Despite the resumption of high-level US-Russia military consultations, which were broken off after Russia’s invasion of the Crimean Peninsula in 2014, the Kremlin expressed regret at what it called US media hysteria about alleged Russia interference in the 2016 US presidential election and scrutiny of possible ties with the Trump campaign, and said it is damaging for US-Russian relations.

"The only thing I can tell you is that all this … hysteria in official Washington and hysteria in American media, this is doing lots of harm to the future of our bilateral relations,” Kremlin spokesman Peskov told CNN March 6.

"For us, we are interested in having a predictable partner … for the dialogue," Peskov said. "And now when we unfortunately don't have a comfortable environment for our dialogue, of course it is a great pity.”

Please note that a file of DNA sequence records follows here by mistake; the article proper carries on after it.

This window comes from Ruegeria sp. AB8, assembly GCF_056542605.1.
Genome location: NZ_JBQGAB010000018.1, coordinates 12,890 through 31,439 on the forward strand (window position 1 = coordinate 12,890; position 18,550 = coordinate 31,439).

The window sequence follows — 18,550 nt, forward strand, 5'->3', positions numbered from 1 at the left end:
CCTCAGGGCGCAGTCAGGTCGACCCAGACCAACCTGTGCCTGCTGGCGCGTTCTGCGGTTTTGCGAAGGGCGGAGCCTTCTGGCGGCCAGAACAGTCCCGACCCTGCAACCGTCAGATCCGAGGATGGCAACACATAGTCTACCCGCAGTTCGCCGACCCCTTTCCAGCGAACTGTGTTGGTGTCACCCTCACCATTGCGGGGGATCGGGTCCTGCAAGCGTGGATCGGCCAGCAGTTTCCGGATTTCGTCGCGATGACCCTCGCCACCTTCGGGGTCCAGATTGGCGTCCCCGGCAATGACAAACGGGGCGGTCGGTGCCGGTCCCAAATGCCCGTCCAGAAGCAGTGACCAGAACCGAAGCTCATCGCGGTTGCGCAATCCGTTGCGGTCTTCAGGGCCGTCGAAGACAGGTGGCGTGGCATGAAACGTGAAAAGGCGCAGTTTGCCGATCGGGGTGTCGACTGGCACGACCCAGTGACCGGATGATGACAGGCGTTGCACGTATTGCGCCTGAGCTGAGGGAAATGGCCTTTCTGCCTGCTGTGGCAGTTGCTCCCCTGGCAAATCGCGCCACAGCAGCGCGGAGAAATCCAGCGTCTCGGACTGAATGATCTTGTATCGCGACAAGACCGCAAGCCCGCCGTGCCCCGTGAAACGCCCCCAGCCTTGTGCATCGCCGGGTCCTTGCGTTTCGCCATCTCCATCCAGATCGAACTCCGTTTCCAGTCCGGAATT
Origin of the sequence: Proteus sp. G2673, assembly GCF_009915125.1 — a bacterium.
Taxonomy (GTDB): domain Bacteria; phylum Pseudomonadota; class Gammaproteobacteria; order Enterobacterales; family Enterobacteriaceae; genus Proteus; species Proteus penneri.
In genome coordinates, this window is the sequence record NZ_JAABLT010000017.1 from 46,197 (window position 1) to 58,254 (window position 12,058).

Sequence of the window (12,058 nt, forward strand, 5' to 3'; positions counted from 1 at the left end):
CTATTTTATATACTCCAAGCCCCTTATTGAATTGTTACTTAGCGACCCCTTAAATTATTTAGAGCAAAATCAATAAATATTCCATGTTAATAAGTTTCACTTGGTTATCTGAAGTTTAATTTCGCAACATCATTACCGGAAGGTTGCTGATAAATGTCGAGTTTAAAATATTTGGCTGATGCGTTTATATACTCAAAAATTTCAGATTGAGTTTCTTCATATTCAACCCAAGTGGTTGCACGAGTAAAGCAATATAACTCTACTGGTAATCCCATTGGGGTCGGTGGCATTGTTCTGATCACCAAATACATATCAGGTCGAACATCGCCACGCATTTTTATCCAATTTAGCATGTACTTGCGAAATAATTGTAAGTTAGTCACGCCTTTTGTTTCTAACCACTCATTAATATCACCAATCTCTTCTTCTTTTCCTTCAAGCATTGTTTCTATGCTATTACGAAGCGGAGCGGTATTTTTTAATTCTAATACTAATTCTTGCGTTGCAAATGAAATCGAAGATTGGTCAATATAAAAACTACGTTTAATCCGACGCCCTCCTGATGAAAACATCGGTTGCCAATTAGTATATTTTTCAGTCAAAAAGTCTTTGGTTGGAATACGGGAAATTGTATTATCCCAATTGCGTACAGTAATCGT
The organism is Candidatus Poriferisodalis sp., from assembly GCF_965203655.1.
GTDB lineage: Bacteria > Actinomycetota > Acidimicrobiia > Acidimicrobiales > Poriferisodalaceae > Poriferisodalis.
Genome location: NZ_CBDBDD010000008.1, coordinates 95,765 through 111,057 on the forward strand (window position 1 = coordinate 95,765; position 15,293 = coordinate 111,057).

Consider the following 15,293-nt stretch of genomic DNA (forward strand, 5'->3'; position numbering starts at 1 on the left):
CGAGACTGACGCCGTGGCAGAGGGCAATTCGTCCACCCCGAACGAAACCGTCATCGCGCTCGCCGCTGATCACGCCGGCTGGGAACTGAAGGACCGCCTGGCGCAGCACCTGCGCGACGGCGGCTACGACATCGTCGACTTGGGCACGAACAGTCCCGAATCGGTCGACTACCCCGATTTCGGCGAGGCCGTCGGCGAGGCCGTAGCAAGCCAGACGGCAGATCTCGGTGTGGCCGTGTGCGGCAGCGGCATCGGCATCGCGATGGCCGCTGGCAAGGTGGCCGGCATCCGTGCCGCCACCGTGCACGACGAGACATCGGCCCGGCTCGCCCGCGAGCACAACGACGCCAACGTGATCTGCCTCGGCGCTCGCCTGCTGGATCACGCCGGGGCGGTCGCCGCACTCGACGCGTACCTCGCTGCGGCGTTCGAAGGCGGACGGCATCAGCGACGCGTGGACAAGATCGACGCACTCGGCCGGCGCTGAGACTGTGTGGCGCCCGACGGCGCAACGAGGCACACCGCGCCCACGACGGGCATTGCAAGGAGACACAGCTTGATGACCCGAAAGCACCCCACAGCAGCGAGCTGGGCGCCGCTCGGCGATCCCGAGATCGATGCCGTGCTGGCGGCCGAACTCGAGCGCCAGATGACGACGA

US President Donald Trump, taking to Twitter on March 7, blamed the alleged weakness of his predecessor for Russian aggressiveness and the deterioration in US-Russian ties.

“For eight years Russia ‘ran over’ President [Barack] Obama, got stronger and stronger, picked-off Crimea and added missiles,” Trump tweeted. “Weak!”

Russia is aware the US political environment is making it harder for Trump to make a deal with Russia, but there are signs both sides are still interested in cooperating in Syria and against IS, said Michael Kofman, a Russia expert at the Kennan Institute.

“I suspect Russian expectations have been moderated substantially on how quickly this [Trump] administration can move … to cooperate with them in Syria,” Kofman told Al-Monitor.